From August to October around 200 people with a huge variety of experiences of children’s social care gave up their time to take part in a series of online meetings called Bridge the Gap. These events used an ‘Open Spaces’ model to bring people together to identify problems and suggest solutions. Elisha Mulvaney writes about her experience below.
The final question considered by Bridge the Gap participants was “What is the one solution-focused conversation that you feel has the capacity to change children’s social care as we currently know it?” – if you would like to offer your contribution to this question please share your ideas with us through the Call for Ideas.
The Bridge the Gap consultations were a succession of online events to gather the views of people from across the social care system. I took part as both a care experienced adult and a social worker. I attended four events in total which consulted both professionals, and people who have care experience, inviting them to have a say in improving the care system.
The process was designed to gather individual stories and perspectives, in search of the collective stories and themes from within the cross section of the community. The goal was focused on finding the solutions and change the care community knew was needed to improve the lives of young people growing up in the care system. It felt like a therapeutic space with a sense of purpose. It functioned as a more grass roots method of creating solutions to current and recurring issues.
I witnessed how cathartic the process was for many. It is a community so often silenced out of professional necessity, or a fear of judgement. In the telling of their extraordinary stories it was a valuable experience for some just to be heard and validated, and to experience a shared understanding.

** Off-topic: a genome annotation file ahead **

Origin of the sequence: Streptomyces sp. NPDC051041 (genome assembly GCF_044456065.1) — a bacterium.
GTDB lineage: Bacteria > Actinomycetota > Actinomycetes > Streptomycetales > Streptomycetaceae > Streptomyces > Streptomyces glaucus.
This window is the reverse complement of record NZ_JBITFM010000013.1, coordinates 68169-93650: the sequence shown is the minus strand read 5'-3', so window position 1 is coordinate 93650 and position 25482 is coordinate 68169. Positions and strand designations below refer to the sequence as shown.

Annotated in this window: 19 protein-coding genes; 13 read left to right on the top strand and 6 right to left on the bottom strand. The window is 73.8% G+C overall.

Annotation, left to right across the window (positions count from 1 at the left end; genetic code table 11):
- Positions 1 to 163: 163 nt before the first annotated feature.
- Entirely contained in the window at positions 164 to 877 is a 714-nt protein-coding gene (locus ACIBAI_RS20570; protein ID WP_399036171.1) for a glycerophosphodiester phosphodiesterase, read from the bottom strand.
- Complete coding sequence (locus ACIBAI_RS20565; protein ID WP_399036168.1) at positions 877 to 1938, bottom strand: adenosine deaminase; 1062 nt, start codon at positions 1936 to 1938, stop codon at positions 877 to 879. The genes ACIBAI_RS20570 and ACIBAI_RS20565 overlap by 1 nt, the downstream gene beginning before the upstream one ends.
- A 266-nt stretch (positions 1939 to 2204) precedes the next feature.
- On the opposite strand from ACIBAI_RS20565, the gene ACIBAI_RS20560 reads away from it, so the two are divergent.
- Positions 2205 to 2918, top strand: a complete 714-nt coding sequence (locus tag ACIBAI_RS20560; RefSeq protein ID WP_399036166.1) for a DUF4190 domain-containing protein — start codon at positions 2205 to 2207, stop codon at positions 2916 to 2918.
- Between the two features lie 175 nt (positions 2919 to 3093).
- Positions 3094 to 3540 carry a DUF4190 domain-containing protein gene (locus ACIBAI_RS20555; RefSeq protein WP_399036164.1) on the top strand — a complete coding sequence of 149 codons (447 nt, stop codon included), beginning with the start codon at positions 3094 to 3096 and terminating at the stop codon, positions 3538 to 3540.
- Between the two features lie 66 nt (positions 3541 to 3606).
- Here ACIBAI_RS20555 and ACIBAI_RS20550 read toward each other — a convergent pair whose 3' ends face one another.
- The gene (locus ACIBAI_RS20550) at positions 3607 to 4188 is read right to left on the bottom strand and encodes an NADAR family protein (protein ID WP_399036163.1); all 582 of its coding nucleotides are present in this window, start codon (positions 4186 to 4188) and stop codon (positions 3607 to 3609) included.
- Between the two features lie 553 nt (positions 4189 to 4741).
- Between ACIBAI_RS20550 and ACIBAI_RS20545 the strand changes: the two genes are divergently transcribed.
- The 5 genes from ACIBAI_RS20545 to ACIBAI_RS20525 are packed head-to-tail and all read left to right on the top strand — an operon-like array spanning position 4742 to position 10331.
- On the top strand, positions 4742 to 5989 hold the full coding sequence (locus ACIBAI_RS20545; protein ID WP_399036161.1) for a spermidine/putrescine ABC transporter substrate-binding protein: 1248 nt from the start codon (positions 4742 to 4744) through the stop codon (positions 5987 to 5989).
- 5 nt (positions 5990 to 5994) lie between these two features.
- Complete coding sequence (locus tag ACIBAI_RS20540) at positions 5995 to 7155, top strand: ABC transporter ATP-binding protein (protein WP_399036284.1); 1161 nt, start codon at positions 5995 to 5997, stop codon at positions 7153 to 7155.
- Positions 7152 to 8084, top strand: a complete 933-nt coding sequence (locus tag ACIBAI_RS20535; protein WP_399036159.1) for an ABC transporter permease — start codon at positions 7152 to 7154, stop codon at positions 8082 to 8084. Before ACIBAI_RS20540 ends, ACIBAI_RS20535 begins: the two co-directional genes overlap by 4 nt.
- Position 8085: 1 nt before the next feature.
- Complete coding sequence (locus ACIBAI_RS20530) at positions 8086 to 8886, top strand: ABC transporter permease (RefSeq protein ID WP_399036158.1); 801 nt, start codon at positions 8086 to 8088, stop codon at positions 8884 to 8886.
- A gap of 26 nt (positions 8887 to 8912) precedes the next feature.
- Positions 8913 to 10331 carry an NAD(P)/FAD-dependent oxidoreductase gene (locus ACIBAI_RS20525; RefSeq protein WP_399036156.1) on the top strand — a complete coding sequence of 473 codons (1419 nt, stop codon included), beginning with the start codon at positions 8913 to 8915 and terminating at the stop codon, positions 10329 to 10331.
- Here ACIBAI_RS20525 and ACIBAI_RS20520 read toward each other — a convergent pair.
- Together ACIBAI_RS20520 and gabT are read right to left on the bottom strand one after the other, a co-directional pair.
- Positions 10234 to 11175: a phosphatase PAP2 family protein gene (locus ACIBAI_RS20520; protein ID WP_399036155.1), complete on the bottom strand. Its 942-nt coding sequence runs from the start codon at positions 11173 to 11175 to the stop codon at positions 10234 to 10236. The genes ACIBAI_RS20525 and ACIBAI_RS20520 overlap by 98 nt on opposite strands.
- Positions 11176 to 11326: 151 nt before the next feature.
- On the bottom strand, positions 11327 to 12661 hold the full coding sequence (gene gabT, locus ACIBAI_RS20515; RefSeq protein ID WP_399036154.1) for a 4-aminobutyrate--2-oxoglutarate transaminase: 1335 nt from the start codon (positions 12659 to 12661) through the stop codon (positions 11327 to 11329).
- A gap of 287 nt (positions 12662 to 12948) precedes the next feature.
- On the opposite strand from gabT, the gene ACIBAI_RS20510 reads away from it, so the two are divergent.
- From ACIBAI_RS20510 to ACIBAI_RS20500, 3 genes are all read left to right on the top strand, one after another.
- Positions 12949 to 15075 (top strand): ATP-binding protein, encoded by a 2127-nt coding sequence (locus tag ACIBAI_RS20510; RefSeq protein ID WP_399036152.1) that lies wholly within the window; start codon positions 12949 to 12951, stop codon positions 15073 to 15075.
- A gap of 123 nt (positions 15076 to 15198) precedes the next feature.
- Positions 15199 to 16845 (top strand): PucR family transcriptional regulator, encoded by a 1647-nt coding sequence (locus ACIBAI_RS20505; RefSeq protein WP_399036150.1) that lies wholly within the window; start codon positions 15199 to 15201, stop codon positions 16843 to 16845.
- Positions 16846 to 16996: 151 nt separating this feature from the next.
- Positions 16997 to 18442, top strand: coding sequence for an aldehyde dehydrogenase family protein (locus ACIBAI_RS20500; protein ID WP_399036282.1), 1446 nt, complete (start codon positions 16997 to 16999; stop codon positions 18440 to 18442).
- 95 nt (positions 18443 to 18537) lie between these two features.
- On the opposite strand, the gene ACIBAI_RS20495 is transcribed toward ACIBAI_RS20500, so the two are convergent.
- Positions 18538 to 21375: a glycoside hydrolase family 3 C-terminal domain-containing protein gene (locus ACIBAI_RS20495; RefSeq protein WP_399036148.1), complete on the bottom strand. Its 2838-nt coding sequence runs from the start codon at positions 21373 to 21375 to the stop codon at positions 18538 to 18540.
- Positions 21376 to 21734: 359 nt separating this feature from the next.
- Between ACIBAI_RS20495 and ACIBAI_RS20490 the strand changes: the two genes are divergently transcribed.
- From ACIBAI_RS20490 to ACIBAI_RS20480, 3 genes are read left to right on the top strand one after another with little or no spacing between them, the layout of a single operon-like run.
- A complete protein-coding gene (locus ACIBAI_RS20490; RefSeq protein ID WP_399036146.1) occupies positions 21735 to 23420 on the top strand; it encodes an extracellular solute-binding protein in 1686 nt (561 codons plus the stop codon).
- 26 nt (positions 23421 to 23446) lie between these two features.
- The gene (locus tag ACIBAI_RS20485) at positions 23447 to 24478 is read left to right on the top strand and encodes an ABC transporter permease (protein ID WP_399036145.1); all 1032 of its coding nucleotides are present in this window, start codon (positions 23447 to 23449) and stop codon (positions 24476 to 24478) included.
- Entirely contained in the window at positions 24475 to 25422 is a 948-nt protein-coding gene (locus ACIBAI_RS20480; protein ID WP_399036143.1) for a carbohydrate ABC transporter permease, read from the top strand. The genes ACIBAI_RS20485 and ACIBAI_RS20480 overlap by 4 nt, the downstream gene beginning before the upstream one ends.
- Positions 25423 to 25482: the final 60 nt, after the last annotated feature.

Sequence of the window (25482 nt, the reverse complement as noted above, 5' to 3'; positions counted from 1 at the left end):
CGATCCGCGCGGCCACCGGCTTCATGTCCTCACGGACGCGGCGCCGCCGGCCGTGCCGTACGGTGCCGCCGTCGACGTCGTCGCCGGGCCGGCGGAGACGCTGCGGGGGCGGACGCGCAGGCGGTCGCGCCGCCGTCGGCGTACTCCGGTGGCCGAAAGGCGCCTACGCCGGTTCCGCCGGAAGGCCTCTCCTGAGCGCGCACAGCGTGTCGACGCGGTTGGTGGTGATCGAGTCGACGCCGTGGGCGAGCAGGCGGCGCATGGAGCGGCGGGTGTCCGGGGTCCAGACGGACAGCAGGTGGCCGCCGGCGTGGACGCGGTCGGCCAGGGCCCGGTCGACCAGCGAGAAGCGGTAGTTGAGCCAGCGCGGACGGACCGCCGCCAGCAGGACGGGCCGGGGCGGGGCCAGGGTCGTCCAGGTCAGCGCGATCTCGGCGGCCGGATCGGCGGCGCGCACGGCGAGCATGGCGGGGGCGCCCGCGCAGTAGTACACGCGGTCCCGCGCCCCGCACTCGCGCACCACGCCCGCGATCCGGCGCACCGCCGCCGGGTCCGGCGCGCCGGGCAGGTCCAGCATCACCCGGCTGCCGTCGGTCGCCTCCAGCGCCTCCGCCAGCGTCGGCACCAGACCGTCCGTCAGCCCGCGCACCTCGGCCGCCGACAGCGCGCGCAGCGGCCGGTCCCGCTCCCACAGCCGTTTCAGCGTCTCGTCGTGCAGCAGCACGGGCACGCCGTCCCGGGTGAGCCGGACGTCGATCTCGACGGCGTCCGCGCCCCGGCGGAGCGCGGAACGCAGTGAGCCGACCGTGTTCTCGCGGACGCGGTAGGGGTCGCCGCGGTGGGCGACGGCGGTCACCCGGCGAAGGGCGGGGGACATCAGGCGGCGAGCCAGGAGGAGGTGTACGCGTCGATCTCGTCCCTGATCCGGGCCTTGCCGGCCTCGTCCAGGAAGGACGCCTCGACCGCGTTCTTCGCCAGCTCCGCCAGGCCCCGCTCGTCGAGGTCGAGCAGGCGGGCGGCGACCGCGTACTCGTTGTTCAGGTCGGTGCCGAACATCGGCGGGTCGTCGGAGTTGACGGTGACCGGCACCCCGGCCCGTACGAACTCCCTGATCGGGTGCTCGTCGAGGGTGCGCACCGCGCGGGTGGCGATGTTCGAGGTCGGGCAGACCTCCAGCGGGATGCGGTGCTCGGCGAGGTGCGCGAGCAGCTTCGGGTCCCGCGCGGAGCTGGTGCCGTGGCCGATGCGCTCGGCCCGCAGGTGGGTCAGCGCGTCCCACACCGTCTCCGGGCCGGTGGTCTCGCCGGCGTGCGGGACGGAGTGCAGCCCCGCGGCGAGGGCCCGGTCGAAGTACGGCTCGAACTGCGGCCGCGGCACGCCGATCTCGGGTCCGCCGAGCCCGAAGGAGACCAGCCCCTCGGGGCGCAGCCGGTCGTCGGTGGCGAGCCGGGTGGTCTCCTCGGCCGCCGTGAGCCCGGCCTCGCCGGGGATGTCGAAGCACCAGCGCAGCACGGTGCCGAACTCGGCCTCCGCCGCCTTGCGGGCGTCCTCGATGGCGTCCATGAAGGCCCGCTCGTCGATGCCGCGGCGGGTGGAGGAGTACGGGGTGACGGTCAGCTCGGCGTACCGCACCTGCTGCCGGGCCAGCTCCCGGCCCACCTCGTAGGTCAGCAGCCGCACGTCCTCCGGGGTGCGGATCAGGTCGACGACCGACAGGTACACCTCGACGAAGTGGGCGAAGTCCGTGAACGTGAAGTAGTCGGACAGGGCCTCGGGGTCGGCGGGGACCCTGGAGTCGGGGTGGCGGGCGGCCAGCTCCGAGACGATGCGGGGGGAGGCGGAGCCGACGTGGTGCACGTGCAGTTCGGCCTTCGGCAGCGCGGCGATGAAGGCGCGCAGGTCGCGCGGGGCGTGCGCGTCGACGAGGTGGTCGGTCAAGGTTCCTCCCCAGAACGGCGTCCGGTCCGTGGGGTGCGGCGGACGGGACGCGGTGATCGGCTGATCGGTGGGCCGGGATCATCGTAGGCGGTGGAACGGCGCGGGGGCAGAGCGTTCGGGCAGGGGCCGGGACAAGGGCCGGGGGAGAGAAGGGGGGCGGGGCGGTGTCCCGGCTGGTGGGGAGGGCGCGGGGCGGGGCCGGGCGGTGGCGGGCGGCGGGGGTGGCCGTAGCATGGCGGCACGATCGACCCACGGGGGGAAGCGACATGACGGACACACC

I also witnessed the care experienced adults and young people supporting each other to speak up, tell their stories, to be counted, and to plan for a better future for others. The resilience, respect, and sense of fair play in those groups was so strong it was powerful. It showed clearly that communities and groups for care experienced people hold weight as a therapeutic tool in the future.
During the consultation process, two of the events had groups of just care leavers or professionals debating together. The value of this was that groups with shared experience can very quickly drill down to the nuances of a problem. The strength in this collective experience is that it can draw out the cultural barriers within the system itself that are often unspoken, unrecognised, and unaddressed on an individual level.
However, the beauty of the mixing professionals and care leavers in groups was that one issue had the benefit of multiple perspectives with which to synthesise more accurate ideas or solutions. The structure of the events was well managed to draw on the best aspects of these different groups and bring them together to create a collective voice.
For myself, the discussions and debates and story-telling with such a varied cross section of the community brought me to new ideas, and offered me fresh insights and perspectives with which to challenge my own assumptions. It wasn’t always an easy process, and it took courage. The debates could get heated and a couple of people came with fixed agendas and closed minds which could temporarily block the process of collaboration until the group worked around them.
However for me, the experience was galvanising and compelling, giving me the chance to connect with my community, and to hope for a better future. It was good to be able to draw on and to be recognised for my 32 years of experience of the care system as a professional and care experienced adult. Those experiences, good and bad, powerfully shaped who I am today. It has left me with a desire to create positive change and to ensure good experiences for those young people the care system is shaping right now.
It always feels good to be given the chance to hope, but it feels even better to be given the opportunity to take action.